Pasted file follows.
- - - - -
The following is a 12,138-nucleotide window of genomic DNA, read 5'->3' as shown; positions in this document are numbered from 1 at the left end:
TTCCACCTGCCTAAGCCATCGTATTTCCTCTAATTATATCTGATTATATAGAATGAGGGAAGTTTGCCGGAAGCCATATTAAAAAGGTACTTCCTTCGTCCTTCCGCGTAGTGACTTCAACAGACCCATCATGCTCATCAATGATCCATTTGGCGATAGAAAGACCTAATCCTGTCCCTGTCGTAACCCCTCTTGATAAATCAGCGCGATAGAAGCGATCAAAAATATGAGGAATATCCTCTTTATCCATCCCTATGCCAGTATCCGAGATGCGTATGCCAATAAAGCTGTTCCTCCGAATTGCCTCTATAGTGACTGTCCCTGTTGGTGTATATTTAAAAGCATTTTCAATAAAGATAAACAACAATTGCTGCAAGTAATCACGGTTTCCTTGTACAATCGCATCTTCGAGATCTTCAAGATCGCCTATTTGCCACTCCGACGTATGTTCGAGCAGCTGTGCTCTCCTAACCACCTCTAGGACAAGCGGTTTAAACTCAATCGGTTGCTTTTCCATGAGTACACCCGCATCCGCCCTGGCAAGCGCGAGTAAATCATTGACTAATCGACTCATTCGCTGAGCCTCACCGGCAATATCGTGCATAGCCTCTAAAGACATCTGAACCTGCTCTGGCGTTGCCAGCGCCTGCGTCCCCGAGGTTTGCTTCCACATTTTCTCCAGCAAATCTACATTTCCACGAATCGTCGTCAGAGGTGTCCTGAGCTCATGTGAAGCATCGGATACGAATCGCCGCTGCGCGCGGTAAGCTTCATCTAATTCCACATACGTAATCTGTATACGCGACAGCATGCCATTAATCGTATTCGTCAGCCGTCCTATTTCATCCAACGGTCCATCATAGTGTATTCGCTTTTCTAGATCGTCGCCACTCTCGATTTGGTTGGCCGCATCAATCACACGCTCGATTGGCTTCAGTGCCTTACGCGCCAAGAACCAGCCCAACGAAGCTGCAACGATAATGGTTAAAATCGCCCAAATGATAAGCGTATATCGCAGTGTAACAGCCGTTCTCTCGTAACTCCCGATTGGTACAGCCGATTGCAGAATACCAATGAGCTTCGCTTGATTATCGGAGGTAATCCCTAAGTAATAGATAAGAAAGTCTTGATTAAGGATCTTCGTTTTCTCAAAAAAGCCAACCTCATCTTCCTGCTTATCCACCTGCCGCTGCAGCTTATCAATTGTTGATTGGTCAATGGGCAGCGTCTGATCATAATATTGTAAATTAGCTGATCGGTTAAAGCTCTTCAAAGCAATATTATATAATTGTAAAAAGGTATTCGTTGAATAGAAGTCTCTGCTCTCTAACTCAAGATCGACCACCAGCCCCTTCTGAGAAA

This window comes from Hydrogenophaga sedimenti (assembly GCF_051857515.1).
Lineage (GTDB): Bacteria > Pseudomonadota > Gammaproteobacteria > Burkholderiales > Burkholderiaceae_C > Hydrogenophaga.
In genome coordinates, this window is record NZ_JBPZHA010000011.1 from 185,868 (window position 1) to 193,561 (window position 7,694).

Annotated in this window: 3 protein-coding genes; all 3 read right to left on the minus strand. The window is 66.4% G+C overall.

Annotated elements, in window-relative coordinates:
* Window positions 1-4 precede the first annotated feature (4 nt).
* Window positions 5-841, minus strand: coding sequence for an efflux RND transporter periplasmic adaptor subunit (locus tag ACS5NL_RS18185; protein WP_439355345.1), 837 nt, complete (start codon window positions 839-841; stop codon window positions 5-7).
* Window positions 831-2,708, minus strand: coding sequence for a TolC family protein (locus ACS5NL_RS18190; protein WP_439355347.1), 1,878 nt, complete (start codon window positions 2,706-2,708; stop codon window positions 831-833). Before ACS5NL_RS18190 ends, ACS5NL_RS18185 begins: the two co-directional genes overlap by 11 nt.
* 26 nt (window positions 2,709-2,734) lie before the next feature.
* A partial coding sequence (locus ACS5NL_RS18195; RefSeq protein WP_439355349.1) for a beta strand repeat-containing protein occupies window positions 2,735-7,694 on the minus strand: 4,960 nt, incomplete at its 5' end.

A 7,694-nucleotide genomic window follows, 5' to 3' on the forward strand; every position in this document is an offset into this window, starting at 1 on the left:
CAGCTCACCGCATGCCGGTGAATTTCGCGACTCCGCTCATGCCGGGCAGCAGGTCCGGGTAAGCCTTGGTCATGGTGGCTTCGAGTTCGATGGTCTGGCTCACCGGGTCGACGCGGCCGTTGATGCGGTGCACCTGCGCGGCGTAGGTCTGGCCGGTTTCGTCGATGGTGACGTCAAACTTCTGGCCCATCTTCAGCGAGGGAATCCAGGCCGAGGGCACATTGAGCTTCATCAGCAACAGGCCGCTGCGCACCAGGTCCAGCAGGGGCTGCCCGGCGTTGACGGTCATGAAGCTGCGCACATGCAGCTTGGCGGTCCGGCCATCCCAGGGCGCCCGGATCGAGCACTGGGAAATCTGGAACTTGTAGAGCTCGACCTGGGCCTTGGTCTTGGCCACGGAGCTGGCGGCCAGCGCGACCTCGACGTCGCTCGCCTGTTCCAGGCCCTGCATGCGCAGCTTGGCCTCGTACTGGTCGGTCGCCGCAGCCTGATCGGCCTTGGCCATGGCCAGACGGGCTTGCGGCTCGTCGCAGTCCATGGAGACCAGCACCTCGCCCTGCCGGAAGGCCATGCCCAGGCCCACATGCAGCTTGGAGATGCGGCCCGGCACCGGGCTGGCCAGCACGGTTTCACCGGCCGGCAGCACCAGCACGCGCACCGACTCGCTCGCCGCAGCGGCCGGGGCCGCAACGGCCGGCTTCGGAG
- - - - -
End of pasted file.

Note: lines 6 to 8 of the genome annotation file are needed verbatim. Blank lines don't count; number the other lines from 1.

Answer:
Annotated in this window: 3 protein-coding genes; all 3 read right to left on the minus strand. The window is 66.4% G+C overall.

Annotated elements, in window-relative coordinates:
* Window positions 1-4 precede the first annotated feature (4 nt).